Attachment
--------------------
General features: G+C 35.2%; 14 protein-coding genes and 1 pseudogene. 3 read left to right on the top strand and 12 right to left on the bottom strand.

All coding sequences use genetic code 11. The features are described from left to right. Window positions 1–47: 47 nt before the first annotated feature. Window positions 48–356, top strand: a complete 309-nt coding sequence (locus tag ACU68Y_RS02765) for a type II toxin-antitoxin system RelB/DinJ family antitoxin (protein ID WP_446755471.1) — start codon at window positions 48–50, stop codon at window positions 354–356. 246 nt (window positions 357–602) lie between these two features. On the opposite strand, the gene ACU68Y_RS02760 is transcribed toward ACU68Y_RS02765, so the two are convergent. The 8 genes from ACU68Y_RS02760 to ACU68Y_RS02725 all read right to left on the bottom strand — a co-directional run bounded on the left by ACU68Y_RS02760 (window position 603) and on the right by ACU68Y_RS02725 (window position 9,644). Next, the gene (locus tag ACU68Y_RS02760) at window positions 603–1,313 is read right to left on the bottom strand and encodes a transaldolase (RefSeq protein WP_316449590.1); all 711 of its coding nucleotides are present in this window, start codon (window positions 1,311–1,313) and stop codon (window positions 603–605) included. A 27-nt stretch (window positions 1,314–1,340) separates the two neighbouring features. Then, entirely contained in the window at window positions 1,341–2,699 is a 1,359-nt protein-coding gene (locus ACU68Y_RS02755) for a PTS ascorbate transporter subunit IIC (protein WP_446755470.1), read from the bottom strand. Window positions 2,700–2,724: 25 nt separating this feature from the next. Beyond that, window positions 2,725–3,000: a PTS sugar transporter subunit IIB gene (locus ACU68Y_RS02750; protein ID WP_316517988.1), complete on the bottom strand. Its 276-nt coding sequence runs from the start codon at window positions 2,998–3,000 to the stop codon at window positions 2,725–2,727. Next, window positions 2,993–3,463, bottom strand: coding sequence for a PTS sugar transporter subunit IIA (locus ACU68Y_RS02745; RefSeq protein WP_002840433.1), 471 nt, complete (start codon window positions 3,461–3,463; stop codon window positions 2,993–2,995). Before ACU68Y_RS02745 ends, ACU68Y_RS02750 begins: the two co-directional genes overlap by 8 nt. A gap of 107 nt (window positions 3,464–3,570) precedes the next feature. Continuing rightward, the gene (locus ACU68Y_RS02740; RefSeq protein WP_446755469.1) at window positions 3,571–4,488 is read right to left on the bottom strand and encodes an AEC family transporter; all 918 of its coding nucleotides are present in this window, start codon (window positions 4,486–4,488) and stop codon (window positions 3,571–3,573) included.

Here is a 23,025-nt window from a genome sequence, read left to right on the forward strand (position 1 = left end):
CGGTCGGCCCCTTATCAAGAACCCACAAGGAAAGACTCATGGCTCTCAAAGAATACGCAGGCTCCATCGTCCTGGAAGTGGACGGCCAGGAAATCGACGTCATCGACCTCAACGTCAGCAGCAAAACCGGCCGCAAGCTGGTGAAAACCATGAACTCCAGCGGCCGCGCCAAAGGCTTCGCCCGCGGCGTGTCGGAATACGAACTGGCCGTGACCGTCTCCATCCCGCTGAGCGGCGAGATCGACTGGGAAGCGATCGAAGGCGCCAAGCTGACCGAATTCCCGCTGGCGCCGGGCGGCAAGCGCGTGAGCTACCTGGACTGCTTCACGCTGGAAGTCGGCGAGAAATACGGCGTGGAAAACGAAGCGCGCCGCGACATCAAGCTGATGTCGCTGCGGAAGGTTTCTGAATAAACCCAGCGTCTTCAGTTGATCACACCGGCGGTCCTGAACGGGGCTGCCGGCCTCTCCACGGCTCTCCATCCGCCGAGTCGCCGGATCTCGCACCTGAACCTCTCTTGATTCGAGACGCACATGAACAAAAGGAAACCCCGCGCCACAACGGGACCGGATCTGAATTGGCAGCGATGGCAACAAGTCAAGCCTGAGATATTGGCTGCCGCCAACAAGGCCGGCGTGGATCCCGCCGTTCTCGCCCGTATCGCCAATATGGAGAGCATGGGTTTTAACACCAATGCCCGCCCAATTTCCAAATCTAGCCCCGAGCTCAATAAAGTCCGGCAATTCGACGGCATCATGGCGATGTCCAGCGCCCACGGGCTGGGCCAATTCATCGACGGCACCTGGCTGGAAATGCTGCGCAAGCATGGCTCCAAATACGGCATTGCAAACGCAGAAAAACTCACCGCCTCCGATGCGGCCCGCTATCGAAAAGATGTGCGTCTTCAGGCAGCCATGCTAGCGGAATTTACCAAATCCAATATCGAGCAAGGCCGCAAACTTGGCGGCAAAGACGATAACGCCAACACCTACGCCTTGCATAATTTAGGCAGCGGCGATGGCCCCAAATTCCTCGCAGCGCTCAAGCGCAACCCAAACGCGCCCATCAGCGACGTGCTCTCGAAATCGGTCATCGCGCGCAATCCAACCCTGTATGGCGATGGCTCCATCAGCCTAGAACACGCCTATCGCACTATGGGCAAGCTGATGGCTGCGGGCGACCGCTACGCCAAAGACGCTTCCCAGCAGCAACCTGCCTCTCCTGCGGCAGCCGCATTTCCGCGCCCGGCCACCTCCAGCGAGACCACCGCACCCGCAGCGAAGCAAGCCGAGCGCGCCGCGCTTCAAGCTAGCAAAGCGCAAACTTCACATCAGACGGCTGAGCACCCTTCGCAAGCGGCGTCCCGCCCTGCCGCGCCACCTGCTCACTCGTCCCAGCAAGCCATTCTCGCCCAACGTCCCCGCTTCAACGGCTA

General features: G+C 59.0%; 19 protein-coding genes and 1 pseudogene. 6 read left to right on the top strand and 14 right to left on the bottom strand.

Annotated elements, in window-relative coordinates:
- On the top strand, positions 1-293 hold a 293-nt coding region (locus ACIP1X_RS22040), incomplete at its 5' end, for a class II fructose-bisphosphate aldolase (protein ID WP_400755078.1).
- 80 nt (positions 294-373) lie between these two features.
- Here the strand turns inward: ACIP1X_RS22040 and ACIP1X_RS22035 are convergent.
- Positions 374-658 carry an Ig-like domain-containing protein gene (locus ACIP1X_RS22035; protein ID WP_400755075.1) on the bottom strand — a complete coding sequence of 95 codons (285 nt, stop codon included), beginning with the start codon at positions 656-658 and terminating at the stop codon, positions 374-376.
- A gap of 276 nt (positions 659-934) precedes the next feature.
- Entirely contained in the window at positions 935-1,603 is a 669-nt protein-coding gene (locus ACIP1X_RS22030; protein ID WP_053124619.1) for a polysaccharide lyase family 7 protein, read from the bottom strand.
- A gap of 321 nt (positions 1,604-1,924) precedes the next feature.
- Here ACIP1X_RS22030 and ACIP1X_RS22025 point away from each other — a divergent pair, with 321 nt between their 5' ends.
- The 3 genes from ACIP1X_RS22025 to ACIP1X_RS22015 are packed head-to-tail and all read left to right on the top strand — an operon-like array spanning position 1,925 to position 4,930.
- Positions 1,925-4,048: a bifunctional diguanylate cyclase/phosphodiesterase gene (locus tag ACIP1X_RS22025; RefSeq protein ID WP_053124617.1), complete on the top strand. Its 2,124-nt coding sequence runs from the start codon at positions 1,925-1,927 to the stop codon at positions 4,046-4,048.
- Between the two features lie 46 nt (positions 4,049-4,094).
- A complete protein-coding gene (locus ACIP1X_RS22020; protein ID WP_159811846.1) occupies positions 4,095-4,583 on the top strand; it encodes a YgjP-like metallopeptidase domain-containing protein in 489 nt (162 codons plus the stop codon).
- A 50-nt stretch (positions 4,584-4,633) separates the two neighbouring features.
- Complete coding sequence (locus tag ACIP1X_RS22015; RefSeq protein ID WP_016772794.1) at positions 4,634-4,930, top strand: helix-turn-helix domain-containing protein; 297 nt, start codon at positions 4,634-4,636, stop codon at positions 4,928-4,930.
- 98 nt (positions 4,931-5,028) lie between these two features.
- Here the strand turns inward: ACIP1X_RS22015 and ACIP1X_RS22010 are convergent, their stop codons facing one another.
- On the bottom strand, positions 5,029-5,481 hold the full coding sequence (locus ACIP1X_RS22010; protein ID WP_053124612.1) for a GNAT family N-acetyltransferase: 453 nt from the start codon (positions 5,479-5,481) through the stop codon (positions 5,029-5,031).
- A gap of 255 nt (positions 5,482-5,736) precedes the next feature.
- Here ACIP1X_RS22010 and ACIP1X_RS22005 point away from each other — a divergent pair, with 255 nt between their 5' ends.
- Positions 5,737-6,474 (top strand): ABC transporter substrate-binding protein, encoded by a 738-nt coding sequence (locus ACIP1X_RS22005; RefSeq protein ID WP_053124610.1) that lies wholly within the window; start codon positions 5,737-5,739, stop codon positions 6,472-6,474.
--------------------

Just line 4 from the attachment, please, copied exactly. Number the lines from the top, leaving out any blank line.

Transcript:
CGGTCGGCCCCTTATCAAGAACCCACAAGGAAAGACTCATGGCTCTCAAAGAATACGCAGGCTCCATCGTCCTGGAAGTGGACGGCCAGGAAATCGACGTCATCGACCTCAACGTCAGCAGCAAAACCGGCCGCAAGCTGGTGAAAACCATGAACTCCAGCGGCCGCGCCAAAGGCTTCGCCCGCGGCGTGTCGGAATACGAACTGGCCGTGACCGTCTCCATCCCGCTGAGCGGCGAGATCGACTGGGAAGCGATCGAAGGCGCCAAGCTGACCGAATTCCCGCTGGCGCCGGGCGGCAAGCGCGTGAGCTACCTGGACTGCTTCACGCTGGAAGTCGGCGAGAAATACGGCGTGGAAAACGAAGCGCGCCGCGACATCAAGCTGATGTCGCTGCGGAAGGTTTCTGAATAAACCCAGCGTCTTCAGTTGATCACACCGGCGGTCCTGAACGGGGCTGCCGGCCTCTCCACGGCTCTCCATCCGCCGAGTCGCCGGATCTCGCACCTGAACCTCTCTTGATTCGAGACGCACATGAACAAAAGGAAACCCCGCGCCACAACGGGACCGGATCTGAATTGGCAGCGATGGCAACAAGTCAAGCCTGAGATATTGGCTGCCGCCAACAAGGCCGGCGTGGATCCCGCCGTTCTCGCCCGTATCGCCAATATGGAGAGCATGGGTTTTAACACCAATGCCCGCCCAATTTCCAAATCTAGCCCCGAGCTCAATAAAGTCCGGCAATTCGACGGCATCATGGCGATGTCCAGCGCCCACGGGCTGGGCCAATTCATCGACGGCACCTGGCTGGAAATGCTGCGCAAGCATGGCTCCAAATACGGCATTGCAAACGCAGAAAAACTCACCGCCTCCGATGCGGCCCGCTATCGAAAAGATGTGCGTCTTCAGGCAGCCATGCTAGCGGAATTTACCAAATCCAATATCGAGCAAGGCCGCAAACTTGGCGGCAAAGACGATAACGCCAACACCTACGCCTTGCATAATTTAGGCAGCGGCGATGGCCCCAAATTCCTCGCAGCGCTCAAGCGCAACCCAAACGCGCCCATCAGCGACGTGCTCTCGAAATCGGTCATCGCGCGCAATCCAACCCTGTATGGCGATGGCTCCATCAGCCTAGAACACGCCTATCGCACTATGGGCAAGCTGATGGCTGCGGGCGACCGCTACGCCAAAGACGCTTCCCAGCAGCAACCTGCCTCTCCTGCGGCAGCCGCATTTCCGCGCCCGGCCACCTCCAGCGAGACCACCGCACCCGCAGCGAAGCAAGCCGAGCGCGCCGCGCTTCAAGCTAGCAAAGCGCAAACTTCACATCAGACGGCTGAGCACCCTTCGCAAGCGGCGTCCCGCCCTGCCGCGCCACCTGCTCACTCGTCCCAGCAAGCCATTCTCGCCCAACGTCCCCGCTTCAACGGCTA